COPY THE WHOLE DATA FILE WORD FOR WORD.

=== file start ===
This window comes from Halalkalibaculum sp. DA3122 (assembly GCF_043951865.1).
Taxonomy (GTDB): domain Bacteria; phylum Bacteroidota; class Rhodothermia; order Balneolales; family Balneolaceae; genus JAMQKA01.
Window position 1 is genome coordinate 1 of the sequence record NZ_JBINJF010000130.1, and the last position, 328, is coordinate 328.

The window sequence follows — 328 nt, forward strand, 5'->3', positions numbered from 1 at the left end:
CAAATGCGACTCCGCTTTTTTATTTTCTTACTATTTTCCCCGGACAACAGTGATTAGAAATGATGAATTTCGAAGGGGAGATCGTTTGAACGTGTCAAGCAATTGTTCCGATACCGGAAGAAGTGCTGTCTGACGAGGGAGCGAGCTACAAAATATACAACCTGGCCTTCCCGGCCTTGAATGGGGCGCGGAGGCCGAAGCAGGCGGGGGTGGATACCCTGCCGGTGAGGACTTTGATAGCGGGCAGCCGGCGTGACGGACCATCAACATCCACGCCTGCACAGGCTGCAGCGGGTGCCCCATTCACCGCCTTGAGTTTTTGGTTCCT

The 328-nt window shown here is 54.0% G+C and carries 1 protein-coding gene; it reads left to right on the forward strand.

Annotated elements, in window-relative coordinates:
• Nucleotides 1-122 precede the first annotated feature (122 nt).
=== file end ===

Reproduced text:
This window comes from Halalkalibaculum sp. DA3122 (assembly GCF_043951865.1).
Taxonomy (GTDB): domain Bacteria; phylum Bacteroidota; class Rhodothermia; order Balneolales; family Balneolaceae; genus JAMQKA01.
Window position 1 is genome coordinate 1 of the sequence record NZ_JBINJF010000130.1, and the last position, 328, is coordinate 328.

The window sequence follows — 328 nt, forward strand, 5'->3', positions numbered from 1 at the left end:
CAAATGCGACTCCGCTTTTTTATTTTCTTACTATTTTCCCCGGACAACAGTGATTAGAAATGATGAATTTCGAAGGGGAGATCGTTTGAACGTGTCAAGCAATTGTTCCGATACCGGAAGAAGTGCTGTCTGACGAGGGAGCGAGCTACAAAATATACAACCTGGCCTTCCCGGCCTTGAATGGGGCGCGGAGGCCGAAGCAGGCGGGGGTGGATACCCTGCCGGTGAGGACTTTGATAGCGGGCAGCCGGCGTGACGGACCATCAACATCCACGCCTGCACAGGCTGCAGCGGGTGCCCCATTCACCGCCTTGAGTTTTTGGTTCCT

The 328-nt window shown here is 54.0% G+C and carries 1 protein-coding gene; it reads left to right on the forward strand.

Annotated elements, in window-relative coordinates:
• Nucleotides 1-122 precede the first annotated feature (122 nt).